Optimize writes to InfluxDB

Use these tips to optimize performance and system overhead when writing data to InfluxDB.

The following tools write to InfluxDB and employ most write optimizations by default:

Batch writes

Write data in batches to minimize network overhead when writing data to InfluxDB.

The optimal batch size is 5000 lines of line protocol.

Sort tags by key

Before writing data points to InfluxDB, sort tags by key in lexicographic order. Verify sort results match results from the Go bytes.Compare function.

# Line protocol example with unsorted tags
measurement,tagC=therefore,tagE=am,tagA=i,tagD=i,tagB=think fieldKey=fieldValue 1562020262

# Optimized line protocol example with tags sorted by key
measurement,tagA=i,tagB=think,tagC=therefore,tagD=i,tagE=am fieldKey=fieldValue 1562020262

Use the coarsest time precision possible

By default, InfluxDB writes data in nanosecond precision. However if your data isn’t collected in nanoseconds, there is no need to write at that precision. For better performance, use the coarsest precision possible for timestamps.

Specify timestamp precision when writing to InfluxDB.

Use gzip compression

Use gzip compression to speed up writes to InfluxDB and reduce network bandwidth. Benchmarks have shown up to a 5x speed improvement when data is compressed.

Enable gzip compression in Telegraf

In the influxdb_v2 output plugin configuration in your telegraf.conf, set the content_encoding option to gzip:

  urls = ["http://localhost:8086"]
  # ...
  content_encoding = "gzip"

Enable gzip compression in InfluxDB client libraries

Each InfluxDB client library provides options for compressing write requests or enforces compression by default. The method for enabling compression is different for each library. For specific instructions, see the InfluxDB client libraries documentation.

Use gzip compression with the InfluxDB API

When using the InfluxDB API /api/v2/write endpoint to write data, compress the data with gzip and set the Content-Encoding header to gzip.

echo "airSensors,sensor_id=TLM0201 temperature=73.97038159354763,humidity=35.23103248356096,co=0.48445310567793615 1630525358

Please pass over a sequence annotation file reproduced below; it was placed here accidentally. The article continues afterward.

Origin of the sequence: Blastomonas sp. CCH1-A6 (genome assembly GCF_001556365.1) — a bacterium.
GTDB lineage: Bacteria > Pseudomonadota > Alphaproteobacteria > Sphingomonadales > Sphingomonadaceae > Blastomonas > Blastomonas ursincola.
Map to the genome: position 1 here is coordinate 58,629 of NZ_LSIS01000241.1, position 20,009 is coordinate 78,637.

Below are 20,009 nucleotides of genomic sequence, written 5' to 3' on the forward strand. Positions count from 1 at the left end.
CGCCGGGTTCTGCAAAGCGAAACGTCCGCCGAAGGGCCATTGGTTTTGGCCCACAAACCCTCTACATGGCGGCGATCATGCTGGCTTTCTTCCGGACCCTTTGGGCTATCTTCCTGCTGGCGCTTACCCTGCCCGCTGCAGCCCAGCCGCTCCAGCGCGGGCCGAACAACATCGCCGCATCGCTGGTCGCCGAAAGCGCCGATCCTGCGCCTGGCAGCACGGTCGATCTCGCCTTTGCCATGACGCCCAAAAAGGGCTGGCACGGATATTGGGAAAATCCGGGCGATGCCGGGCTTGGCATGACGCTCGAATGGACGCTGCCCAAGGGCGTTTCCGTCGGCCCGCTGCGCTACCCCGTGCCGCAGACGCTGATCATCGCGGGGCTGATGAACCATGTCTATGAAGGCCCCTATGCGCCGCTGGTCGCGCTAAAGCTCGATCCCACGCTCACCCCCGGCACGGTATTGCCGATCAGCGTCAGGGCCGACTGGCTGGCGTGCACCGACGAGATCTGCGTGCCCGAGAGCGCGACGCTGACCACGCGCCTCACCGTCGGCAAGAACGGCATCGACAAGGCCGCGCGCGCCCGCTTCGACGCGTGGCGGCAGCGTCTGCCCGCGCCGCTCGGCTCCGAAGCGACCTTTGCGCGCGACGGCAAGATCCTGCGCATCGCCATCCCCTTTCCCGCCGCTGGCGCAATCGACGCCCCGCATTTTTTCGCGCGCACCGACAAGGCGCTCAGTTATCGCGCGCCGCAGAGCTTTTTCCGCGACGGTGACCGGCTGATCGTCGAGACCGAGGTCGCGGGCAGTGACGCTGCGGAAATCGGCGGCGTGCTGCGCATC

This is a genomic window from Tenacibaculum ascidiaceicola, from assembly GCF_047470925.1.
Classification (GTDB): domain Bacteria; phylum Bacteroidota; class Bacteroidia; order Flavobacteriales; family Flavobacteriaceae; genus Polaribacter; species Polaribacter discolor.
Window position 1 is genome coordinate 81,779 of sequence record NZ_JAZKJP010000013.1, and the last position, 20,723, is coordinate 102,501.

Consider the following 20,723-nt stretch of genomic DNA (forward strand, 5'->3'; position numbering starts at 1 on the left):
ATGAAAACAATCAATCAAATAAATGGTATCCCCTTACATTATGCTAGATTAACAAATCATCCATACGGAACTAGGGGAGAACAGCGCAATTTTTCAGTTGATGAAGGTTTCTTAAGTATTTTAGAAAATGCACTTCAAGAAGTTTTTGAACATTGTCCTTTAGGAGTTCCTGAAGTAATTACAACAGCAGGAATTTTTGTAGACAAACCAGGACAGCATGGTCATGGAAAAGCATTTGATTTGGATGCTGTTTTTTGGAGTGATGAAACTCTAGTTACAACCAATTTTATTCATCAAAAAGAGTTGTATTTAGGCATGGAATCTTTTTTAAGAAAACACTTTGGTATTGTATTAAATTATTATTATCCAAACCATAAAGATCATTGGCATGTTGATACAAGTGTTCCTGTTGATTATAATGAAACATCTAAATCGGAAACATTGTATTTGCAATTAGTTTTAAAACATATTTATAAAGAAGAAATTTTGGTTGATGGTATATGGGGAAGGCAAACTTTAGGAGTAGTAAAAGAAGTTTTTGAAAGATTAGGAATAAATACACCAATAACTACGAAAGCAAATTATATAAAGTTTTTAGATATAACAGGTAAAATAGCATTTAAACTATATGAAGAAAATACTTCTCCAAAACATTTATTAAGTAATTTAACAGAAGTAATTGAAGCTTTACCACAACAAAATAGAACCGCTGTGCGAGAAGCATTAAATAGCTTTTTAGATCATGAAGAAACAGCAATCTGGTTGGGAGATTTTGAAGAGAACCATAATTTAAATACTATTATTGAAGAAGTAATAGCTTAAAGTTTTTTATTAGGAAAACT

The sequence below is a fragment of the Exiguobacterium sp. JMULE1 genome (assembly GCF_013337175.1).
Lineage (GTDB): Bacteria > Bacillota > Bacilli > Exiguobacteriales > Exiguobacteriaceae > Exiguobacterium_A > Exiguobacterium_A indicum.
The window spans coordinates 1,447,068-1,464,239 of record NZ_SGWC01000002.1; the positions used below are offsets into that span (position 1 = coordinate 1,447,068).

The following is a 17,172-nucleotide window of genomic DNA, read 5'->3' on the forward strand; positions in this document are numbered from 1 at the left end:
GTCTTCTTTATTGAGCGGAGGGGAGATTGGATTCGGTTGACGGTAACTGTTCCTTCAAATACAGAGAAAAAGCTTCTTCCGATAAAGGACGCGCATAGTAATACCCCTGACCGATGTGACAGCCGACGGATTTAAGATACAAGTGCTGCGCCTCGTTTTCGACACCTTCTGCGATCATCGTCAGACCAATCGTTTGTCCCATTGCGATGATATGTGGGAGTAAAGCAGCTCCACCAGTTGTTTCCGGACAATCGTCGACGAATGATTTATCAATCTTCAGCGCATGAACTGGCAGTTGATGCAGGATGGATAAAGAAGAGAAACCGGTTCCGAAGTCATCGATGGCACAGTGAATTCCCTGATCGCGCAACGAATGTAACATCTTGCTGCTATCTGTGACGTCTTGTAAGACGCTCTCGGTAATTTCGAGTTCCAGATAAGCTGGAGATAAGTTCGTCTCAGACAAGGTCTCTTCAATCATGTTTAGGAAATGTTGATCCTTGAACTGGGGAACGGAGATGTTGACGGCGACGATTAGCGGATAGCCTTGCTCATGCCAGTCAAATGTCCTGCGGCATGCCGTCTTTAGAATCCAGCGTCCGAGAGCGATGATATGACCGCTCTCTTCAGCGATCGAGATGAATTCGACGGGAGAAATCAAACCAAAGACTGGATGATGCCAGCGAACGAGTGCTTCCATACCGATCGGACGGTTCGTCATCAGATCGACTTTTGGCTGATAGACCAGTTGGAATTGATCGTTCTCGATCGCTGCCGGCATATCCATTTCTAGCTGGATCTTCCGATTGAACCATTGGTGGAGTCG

airSensors,sensor_id=TLM0202 temperature=75.30007505999716,humidity=35.651929918691714,co=0.5141876544505826 1630525358" | gzip > air-sensors.gzip

curl --request POST \
"http://localhost:8086/api/v2/write?org=YOUR_ORG&bucket=YOUR_BUCKET&precision=ns" \
  --header "Authorization: Token YOUR_API_TOKEN" \
  --header "Content-Encoding: gzip" \
  --header "Content-Type: text/plain; charset=utf-8" \
  --header "Accept: application/json" \
  --data-binary @air-sensors.gzip

Synchronize hosts with NTP

Use the Network Time Protocol (NTP) to synchronize time between hosts. If a timestamp isn’t included in line protocol, InfluxDB uses its host’s local time (in UTC) to assign timestamps to each point. If a host’s clocks isn’t synchronized with NTP, timestamps may be inaccurate.

Write multiple data points in one request

To write multiple lines in one request, each line of line protocol must be delimited by a new line (\n).

Rate limiting

Use the influx write --rate-limit flag to control the rate of writes. Use one of the following string formats to specify the rate limit:

  • COUNT(B|kB|MB), or
  • COUNT(B|kB|MB)/TIME(s|sec|m|min)

where COUNT is a decimal number and TIME is a positive whole number. Spaces in the value are ignored. For example: “5MB / 5min” can be also expressed as 17476.266666667Bs, 1MB/1min, 1MB/min, 1MBmin or 1MBm. If the rate limit format is invalid, influx write prints out the format and an exact regular expression. The --rate-limit flag can be also used with influx write dryrun.

By default, the free tier rate limit in InfluxDB Cloud is 1MB/min.

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